On online courses
Written by Flat Hat Editorial Board|
September 9, 2013
The College of William and Mary has been reasonably resistant to the small but growing trend among upscale universities to offer massive open online courses, known as MOOCs, to the general public. In February, Provost Michael Halleran said the College created a committee that would explore possibilities for online learning but that, “MOOCs do not work. They have been shown to lose money.” This fall, the College is offering an online course at the Mason School of Business. The course is not considered a MOOC because it costs money, and most MOOCs are free. While many MOOCs can have thousands of participants, only a small number of students are enrolled in the School of Business’s online course. Nevertheless, it is encouraging to see the College has decided to experiment with online learning at all.
Online courses benefit the College by expanding its name and influence. Arguably, it isn’t enough anymore to be a great school; you need a brand, and these courses can help develop a better “William and Mary” brand. Allowing adults who are looking to further their education online to experience the College may increase the chances that those adults will encourage their children and others to apply to the College.
On principle, attempting online education, if only to gauge the potential for future sustainability and effectiveness, is good for the College because it signifies the desire to innovate. Online courses haven’t made it to the mainstream yet, and the College taking the initiative before most schools allows it to make more objective, informed policy decisions about them. The College is unlikely to become the face of online education — the importance of this one course shouldn’t be overemphasized — but other universities could learn from our successes and failures. That said, the College’s reluctance to offer them is understandable, and it will also be understandable if it decides not to expand them beyond the School of Business — or to implement any real MOOCs. As Halleran said, they aren’t profitable. Schools like Harvard University and Yale University can afford to provide MOOCs cheaply and at a loss — the College will likely never be able to do this. The School of Business is offering its online course, “Managing Small Businesses Successfully,” at $995. Although it’s expensive for a one-month class, the College might not otherwise be able to offer it. And the College should charge for its services — traditional MOOCs are often entirely free, which devalues the worth of college courses, in addition to the services of the professors teaching them.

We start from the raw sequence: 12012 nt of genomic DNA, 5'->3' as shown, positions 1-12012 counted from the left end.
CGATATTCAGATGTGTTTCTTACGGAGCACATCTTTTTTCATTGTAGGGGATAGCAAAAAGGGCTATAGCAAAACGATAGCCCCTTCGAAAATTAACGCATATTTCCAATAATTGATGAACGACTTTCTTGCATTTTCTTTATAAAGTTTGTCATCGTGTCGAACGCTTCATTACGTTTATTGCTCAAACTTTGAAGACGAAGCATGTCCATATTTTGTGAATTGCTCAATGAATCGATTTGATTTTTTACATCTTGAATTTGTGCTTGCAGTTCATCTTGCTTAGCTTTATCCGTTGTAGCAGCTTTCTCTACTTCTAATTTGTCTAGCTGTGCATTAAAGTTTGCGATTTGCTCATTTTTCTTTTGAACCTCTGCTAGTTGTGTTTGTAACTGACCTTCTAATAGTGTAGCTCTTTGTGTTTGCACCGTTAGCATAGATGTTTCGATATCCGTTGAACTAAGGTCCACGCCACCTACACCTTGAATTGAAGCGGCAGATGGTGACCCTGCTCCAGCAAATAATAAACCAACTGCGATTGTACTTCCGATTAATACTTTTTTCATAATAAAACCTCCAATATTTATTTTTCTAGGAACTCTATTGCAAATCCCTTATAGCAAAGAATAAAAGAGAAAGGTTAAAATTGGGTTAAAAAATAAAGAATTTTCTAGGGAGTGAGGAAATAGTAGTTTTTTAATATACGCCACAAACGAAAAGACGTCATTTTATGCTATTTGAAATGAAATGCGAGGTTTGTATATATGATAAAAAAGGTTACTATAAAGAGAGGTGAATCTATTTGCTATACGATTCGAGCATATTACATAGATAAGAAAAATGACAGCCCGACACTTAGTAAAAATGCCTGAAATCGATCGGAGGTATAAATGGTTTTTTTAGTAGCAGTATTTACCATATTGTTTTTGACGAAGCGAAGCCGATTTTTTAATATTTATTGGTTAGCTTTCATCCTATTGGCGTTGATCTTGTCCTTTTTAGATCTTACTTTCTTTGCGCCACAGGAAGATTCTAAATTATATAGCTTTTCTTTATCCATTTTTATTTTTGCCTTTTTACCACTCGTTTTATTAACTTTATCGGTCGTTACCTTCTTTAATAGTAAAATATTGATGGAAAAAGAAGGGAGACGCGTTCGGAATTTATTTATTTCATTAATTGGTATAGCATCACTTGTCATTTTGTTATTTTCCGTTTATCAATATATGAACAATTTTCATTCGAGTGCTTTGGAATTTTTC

Online classes themselves may not even turn out to be an optimal method of education. They have the potential to limit student-professor relationships as well as student interaction and community. And education should encourage students to refrain from being insular, to meet new people, and to have new experiences. Courses taken exclusively on a computer don’t necessarily promote these things. In order to become more knowledgeable about the world, it’s important to see more of the world than the top of your desk and the screen of your computer.
The College may find that online courses are unsustainable or that to make them sustainable, it would need to offer them at unaffordable rates. Either way, the College is to be applauded for exploring something that could be of great benefit to many. And when online courses do become part of the mainstream in the higher education world, the College will, at the very least, have a bit of preliminary experience with them.
Abby Boyle recused herself from this staff editorial to remain unbiased in her reporting.